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How to Do a Kitchen Redo

(ARA) — So, you’ve decided it’s time to redo the kitchen. You’re not alone. Kitchen remodeling jobs have grown by 50 percent over the last five years, according to ‘Kitchen & Bath Business.’ And ‘Kitchen and Bath Design News’ anticipated an estimated 5.7 million kitchen remodeling jobs in 2005 with spending around $68.3 billion.

But, how do you do a kitchen redo?

First, decide on your budget and style. For the budget, you’ll have to consult your checkbook or your partner. Defining your style starts by looking through magazines and tearing out what appeals to you. You should also visit idea houses and kitchen showrooms.

When you’ve collected pictures that reflect your style, it’s time to set an appointment with a certified kitchen designer (CKD). Besides laying out your new kitchen, a CKD should be able to specify plumbing, electrical and mechanical alterations. This sounds intimidating and expensive, but in the long run, the CKD will help you get what you want and stay within your budget. They will also oversee the project to make sure no detail is overlooked.

When you’ve found a designer you click with, talk to them like they’re your best friend. Tell them all your wants and needs for the kitchen so they can help you make the best choices without wasting time and money. Generally, a CKD will charge a retainer to get the work started and then an hourly fee when you proceed with the project. Some designers will apply this to the total cost of your job. Some showrooms and dealers, like Plain & Fancy Custom Cabinetry, offer free initial consultations.

Cabinetry will be one of the most important – and biggest – choices you’ll have to make. According to the National Kitchen & Bath Association, 48 percent of the average kitchen remodeling budget is spent on cabinetry, making it all the more important to understand the types of cabinetry available.

‘Cabinetry is the biggest part of your kitchen design. Since cabinets are most likely the most used pieces in your home, shop for the highest quality your budget will allow. This isn’t the piece to skimp on,’ says Vince Achey, vice president of sales and marketing for Plain & Fancy Custom Cabinetry. ‘Also, the cabinetry sets the tone and makes your style statement. It is a reflection of your personality.’

There are three types of cabinetry: stock, semi-custom and custom. Stock cabinetry is ‘off the rack’ mass produced and pre-assembled in limited sizes, materials, designs and colors. If they don’t fit your space exactly, filler pieces, which create wasted space, are used to close gaps. Semi-custom cabinetry is similar to stock, except that you will have a bigger choice of options and the materials may be of a higher grade. Custom cabinetry is designed, outfitted and made using your choices, only for you when you place your order.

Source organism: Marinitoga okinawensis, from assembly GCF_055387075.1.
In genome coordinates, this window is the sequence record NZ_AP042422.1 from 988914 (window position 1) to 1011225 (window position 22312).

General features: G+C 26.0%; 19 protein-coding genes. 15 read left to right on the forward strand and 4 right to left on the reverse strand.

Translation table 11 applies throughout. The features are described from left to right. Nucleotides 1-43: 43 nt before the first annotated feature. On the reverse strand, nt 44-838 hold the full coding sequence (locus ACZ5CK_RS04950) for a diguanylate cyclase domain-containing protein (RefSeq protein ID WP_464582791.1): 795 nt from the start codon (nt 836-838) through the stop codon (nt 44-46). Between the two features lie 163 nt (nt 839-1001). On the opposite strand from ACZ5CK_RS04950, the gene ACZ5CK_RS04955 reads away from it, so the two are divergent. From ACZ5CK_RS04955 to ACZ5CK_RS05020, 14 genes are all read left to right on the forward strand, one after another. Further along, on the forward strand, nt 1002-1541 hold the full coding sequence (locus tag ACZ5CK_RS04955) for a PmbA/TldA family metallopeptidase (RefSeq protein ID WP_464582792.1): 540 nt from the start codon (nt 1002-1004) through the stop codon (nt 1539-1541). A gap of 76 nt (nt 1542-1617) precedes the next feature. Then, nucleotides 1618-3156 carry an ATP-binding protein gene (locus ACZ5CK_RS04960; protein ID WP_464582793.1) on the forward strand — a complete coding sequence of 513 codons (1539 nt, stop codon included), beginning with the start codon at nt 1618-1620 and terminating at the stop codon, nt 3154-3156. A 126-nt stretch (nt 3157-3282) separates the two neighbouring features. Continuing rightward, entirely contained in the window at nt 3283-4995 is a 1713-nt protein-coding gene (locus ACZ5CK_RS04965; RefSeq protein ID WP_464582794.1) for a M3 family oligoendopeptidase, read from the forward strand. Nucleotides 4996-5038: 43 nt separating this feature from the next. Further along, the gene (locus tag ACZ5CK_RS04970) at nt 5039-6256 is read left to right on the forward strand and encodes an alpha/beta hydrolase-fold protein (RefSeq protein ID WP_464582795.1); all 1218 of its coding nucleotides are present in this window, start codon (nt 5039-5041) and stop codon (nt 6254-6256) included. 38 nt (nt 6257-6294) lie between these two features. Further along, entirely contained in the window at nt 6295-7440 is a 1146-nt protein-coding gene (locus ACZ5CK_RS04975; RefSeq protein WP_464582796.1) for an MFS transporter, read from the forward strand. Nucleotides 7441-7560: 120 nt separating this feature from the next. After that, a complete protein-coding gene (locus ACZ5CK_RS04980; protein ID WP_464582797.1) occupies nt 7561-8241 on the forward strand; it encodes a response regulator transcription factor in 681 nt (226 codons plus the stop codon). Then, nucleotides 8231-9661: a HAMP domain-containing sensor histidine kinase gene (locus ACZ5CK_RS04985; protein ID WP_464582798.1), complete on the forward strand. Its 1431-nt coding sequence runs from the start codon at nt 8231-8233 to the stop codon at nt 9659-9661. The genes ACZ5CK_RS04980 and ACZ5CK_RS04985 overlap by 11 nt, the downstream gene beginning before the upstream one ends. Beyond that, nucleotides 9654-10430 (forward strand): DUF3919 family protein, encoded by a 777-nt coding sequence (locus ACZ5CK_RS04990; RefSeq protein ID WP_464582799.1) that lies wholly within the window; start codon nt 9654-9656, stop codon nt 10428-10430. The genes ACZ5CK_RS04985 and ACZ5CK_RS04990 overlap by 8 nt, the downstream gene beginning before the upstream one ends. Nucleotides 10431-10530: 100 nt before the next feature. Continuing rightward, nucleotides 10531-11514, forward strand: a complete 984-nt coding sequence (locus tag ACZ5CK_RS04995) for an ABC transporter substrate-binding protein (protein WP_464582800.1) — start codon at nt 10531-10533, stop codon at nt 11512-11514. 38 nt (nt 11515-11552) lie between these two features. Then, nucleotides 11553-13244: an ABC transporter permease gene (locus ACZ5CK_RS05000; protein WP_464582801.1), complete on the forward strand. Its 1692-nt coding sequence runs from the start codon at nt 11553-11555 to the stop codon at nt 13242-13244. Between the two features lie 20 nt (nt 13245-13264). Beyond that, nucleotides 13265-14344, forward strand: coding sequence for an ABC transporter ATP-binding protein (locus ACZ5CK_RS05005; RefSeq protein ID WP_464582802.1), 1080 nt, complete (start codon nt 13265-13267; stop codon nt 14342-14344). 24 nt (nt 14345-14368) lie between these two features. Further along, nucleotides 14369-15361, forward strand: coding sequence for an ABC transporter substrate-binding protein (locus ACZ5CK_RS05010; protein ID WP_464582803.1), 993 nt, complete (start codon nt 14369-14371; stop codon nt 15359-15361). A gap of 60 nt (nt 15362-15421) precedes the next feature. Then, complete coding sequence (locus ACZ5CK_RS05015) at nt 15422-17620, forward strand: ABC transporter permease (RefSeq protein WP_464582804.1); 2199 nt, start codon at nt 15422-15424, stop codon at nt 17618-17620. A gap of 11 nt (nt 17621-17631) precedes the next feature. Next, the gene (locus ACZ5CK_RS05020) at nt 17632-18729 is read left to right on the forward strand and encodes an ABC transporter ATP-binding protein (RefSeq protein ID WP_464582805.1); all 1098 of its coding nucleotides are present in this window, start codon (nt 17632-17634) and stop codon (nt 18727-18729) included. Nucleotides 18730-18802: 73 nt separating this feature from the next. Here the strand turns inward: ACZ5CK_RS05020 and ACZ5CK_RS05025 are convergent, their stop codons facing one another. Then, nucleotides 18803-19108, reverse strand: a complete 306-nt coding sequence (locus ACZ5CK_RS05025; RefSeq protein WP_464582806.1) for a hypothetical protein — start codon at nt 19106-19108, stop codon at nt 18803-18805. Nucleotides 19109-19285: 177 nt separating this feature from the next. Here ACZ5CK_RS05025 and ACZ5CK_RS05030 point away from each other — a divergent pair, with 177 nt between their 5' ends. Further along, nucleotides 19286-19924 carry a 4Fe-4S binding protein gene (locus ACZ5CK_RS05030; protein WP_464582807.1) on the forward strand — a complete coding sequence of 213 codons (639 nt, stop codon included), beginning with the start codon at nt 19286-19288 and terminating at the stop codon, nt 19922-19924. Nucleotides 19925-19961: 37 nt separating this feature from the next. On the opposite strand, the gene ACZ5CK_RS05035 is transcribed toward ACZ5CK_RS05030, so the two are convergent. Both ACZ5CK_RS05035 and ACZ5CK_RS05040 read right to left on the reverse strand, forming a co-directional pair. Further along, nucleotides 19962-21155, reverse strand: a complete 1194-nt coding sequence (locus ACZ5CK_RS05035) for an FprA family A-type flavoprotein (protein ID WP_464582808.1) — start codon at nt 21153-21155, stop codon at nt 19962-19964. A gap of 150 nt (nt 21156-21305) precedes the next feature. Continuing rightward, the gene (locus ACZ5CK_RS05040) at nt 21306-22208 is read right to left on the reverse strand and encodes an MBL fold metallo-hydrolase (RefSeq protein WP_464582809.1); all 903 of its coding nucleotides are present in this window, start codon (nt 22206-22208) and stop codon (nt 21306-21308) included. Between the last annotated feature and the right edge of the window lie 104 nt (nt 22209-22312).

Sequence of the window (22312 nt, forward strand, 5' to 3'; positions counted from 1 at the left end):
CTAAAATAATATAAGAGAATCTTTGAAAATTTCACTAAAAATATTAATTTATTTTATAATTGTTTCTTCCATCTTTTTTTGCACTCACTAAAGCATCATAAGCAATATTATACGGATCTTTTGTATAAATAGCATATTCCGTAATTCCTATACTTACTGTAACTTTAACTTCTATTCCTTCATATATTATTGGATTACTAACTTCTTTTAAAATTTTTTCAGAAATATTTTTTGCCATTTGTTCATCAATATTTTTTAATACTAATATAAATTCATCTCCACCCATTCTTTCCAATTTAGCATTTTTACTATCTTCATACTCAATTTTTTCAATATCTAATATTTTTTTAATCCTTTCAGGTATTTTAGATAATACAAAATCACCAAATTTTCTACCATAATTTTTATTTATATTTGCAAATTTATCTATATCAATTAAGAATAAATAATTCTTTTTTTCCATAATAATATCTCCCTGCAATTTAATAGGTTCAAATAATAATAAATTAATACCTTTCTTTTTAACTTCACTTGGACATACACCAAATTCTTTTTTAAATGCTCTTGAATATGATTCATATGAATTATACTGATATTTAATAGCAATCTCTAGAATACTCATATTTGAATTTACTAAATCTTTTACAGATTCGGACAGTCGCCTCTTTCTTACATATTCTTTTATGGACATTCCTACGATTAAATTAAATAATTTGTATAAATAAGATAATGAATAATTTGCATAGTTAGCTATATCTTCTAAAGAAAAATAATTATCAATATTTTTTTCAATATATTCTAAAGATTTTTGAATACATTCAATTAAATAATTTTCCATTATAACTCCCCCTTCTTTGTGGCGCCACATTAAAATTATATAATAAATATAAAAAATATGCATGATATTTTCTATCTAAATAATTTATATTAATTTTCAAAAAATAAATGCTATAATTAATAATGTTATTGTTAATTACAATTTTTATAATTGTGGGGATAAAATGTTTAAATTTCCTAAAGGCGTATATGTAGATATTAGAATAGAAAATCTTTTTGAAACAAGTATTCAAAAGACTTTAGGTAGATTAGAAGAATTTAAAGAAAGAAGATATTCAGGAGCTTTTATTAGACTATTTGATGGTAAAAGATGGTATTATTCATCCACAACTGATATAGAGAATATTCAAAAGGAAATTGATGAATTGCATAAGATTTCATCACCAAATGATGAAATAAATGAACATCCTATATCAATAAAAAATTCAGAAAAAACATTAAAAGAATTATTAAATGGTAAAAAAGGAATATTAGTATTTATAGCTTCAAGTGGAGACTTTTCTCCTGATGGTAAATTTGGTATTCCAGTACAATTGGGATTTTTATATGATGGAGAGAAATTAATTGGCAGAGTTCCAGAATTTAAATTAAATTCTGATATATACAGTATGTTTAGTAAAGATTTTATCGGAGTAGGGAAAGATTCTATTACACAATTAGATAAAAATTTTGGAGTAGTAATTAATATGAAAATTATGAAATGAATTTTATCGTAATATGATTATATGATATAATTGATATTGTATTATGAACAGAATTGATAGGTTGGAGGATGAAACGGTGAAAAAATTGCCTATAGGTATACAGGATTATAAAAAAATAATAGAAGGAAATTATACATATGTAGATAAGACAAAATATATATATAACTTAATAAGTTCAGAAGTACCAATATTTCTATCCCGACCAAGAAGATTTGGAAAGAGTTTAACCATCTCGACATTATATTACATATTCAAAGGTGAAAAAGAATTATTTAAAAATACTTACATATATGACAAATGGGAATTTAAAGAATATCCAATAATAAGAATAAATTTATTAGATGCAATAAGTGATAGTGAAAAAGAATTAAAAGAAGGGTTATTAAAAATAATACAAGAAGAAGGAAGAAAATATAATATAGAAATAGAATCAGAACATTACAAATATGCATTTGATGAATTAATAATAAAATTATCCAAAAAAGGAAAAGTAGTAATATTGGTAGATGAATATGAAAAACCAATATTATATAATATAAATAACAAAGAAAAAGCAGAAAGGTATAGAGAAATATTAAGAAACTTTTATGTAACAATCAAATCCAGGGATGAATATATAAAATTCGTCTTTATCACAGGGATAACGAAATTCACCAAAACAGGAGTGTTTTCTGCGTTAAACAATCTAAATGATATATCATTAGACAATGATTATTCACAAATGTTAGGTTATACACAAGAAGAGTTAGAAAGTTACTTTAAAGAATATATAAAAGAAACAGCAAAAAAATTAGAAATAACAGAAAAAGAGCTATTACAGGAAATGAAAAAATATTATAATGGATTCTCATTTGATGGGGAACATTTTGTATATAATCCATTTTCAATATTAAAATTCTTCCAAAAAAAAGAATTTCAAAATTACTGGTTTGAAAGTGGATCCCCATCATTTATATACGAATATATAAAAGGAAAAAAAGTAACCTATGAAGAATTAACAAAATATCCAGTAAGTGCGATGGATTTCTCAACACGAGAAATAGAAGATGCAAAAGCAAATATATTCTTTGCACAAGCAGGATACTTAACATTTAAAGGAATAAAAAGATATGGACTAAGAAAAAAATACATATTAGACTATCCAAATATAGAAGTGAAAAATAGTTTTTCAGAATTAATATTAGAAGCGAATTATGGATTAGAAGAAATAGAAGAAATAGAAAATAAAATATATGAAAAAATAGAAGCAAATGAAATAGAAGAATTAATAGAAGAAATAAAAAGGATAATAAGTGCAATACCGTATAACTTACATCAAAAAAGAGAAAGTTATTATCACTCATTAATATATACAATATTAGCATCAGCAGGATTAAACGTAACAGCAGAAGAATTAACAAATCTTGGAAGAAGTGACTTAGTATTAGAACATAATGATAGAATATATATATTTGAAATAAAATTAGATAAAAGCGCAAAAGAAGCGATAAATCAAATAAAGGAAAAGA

‘While all of the types of cabinetry have a place, custom cabinetry provides the greatest flexibility, options and quality,’ continues Achey. ‘If you can imagine it and your designer can draw it, a custom cabinetry shop can usually build it.’

What should you expect when you begin your kitchen remodel?

After your consultation with the designer, they will come back to you with a suggested layout or two. Many designers can produce computer perspectives with realistic color and cabinetry styles. If this is available from your designer, it will help you more easily visualize the room. Now is the time to speak up and make revisions if necessary. Talk openly with your designer, don’t be afraid to express your likes and dislikes.

When you’ve settled on a final plan, it’s time to look at the color samples all together. Gather the cabinetry, flooring, countertop, backsplash and wall covering samples in the actual room. If possible, keep them overnight so you can see how they will look at different times of the day.

The logistics of the redo now need to be considered. Your kitchen designer will help you determine who will tear out the old and install the new. This may include carpenters, contractors, electricians and plumbers. They will also help coordinate timing for the specific task.

The final plan and contract, including color and material approvals and all costs, will be presented for your signature and a deposit or prepayment. When you’re ready to proceed, your order is placed.

Before the cabinets are delivered, all plumbing and electrical should be roughed-in and the appliances should be available on site for fitting. On the first day of installation, plumbers and electricians should be available for any disconnects and should return near the end of the week to make reconnections.

Generally, a kitchen is installed within a week to 10 days; though some details may prolong the installation. Consult with your designer about a realistic installation expectation.

Remember, you’ll hear wonderful stories as well as horror stories about kitchen redos. Realistically, there will be frustrations along the way, but the best way to avoid them is to know what to expect before you begin. So, do your homework, ask the experts and take your friend’s redo stories with a grain of salt.

Find the nearest Plain & Fancy Custom Cabinetry dealer by visiting www.plainfancycabinetry.com or call (800) 447-9006.Courtesy of ARA Content

Courtesy of ARA Content